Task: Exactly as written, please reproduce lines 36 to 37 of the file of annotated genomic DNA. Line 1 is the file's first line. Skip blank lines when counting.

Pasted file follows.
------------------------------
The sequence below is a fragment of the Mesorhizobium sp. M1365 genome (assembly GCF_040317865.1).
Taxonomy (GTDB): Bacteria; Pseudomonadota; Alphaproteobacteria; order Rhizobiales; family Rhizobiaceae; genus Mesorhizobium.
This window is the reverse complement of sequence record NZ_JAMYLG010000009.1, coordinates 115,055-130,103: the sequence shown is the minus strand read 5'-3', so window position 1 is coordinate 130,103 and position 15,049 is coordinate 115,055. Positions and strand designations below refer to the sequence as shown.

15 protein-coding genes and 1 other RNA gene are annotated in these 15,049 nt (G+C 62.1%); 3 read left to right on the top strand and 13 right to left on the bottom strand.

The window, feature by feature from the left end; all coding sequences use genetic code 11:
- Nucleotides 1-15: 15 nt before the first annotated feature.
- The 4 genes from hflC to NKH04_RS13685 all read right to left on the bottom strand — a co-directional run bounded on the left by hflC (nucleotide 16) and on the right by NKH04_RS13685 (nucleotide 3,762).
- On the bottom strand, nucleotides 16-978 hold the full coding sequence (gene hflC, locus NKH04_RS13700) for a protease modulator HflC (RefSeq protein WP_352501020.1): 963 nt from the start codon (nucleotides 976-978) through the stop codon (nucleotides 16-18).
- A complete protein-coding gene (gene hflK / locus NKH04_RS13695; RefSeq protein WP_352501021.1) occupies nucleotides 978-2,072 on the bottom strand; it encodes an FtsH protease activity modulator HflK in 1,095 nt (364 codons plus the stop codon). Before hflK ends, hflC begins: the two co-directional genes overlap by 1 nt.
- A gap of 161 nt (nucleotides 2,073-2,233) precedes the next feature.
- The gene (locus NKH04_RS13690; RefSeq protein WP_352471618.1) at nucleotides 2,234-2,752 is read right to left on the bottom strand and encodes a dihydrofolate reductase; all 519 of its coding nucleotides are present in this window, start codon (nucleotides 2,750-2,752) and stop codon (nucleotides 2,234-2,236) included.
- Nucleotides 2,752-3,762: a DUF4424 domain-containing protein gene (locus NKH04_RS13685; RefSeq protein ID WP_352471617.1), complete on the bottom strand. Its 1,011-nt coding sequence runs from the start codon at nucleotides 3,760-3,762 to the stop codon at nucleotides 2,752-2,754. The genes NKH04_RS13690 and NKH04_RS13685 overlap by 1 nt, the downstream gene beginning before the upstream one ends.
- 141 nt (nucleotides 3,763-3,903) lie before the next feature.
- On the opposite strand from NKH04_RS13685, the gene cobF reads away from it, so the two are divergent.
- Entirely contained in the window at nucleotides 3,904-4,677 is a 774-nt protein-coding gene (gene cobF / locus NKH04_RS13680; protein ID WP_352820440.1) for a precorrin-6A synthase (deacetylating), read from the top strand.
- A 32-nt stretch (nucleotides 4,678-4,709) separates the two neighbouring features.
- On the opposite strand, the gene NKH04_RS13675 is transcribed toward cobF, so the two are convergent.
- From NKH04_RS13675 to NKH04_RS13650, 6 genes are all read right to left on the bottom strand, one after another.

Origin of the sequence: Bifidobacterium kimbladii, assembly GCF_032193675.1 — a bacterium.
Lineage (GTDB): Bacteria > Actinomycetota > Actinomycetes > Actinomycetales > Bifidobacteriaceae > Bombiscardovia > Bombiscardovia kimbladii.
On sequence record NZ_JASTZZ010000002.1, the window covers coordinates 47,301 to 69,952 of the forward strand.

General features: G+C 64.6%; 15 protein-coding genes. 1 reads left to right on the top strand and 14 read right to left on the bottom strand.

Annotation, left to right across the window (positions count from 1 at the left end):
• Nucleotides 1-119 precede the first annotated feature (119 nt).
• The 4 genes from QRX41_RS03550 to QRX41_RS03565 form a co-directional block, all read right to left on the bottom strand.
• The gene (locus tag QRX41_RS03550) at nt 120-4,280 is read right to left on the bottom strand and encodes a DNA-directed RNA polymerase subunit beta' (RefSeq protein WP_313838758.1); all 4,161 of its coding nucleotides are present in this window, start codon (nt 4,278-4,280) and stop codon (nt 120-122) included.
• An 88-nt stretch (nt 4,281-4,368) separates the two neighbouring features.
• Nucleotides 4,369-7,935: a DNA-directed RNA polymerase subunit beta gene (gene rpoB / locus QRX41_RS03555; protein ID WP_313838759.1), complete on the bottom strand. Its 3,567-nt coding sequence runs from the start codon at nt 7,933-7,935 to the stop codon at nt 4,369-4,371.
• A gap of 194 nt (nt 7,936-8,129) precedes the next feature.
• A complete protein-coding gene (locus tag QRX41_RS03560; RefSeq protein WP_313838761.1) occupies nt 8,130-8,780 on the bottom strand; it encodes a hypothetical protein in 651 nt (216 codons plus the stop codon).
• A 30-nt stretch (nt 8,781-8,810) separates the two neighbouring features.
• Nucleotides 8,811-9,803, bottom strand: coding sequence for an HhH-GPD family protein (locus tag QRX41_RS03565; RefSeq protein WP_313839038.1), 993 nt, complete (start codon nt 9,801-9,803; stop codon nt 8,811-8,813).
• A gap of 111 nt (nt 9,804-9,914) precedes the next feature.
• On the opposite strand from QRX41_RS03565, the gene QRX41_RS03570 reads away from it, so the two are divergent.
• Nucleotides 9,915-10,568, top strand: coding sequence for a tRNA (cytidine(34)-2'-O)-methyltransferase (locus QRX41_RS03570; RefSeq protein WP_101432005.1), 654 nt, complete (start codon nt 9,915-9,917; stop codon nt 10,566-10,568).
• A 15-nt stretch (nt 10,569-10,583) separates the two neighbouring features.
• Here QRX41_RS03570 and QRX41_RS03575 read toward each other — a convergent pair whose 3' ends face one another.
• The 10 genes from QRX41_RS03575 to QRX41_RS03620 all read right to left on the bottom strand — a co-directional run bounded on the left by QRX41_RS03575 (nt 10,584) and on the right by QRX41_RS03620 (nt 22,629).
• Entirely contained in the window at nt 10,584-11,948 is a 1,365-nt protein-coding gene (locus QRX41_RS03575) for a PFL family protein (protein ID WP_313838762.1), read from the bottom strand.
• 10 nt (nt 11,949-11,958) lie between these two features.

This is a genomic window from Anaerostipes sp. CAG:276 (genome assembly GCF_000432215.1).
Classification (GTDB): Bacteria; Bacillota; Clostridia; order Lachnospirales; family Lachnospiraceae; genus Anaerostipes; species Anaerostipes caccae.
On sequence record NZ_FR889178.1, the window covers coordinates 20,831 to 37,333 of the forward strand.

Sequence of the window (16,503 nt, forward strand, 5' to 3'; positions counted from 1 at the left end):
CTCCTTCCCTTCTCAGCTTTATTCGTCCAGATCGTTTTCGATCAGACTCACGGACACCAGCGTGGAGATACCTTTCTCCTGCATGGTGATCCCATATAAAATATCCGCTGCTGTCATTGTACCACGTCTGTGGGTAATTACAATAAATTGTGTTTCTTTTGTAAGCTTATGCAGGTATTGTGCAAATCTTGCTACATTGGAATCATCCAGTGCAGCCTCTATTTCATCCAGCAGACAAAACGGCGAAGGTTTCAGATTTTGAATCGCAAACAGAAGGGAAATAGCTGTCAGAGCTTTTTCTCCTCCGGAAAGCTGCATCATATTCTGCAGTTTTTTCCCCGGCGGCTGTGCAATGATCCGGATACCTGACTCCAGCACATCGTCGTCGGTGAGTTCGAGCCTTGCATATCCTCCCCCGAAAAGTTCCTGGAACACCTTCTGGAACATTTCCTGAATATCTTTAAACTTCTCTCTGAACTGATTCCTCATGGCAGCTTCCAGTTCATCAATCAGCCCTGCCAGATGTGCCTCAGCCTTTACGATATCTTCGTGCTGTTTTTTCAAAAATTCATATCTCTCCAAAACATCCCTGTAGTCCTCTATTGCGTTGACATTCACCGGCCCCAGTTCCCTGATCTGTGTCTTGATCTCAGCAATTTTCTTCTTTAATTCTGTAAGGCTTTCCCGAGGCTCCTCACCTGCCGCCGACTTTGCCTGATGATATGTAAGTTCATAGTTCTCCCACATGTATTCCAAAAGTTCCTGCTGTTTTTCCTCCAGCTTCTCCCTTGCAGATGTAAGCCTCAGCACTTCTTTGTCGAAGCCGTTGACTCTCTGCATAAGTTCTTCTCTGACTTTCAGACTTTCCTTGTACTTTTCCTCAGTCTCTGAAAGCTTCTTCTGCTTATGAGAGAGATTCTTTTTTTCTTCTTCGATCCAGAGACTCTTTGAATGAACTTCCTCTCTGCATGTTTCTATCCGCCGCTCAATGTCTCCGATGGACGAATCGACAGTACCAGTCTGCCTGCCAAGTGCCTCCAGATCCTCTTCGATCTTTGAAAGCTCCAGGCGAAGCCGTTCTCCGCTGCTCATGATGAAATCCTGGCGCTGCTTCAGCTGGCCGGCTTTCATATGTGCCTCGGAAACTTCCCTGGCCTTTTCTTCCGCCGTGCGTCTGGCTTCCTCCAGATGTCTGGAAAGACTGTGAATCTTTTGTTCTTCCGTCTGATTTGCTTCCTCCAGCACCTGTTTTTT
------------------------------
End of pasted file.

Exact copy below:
• A 15-nt stretch (nt 10,569-10,583) separates the two neighbouring features.
• Here QRX41_RS03570 and QRX41_RS03575 read toward each other — a convergent pair whose 3' ends face one another.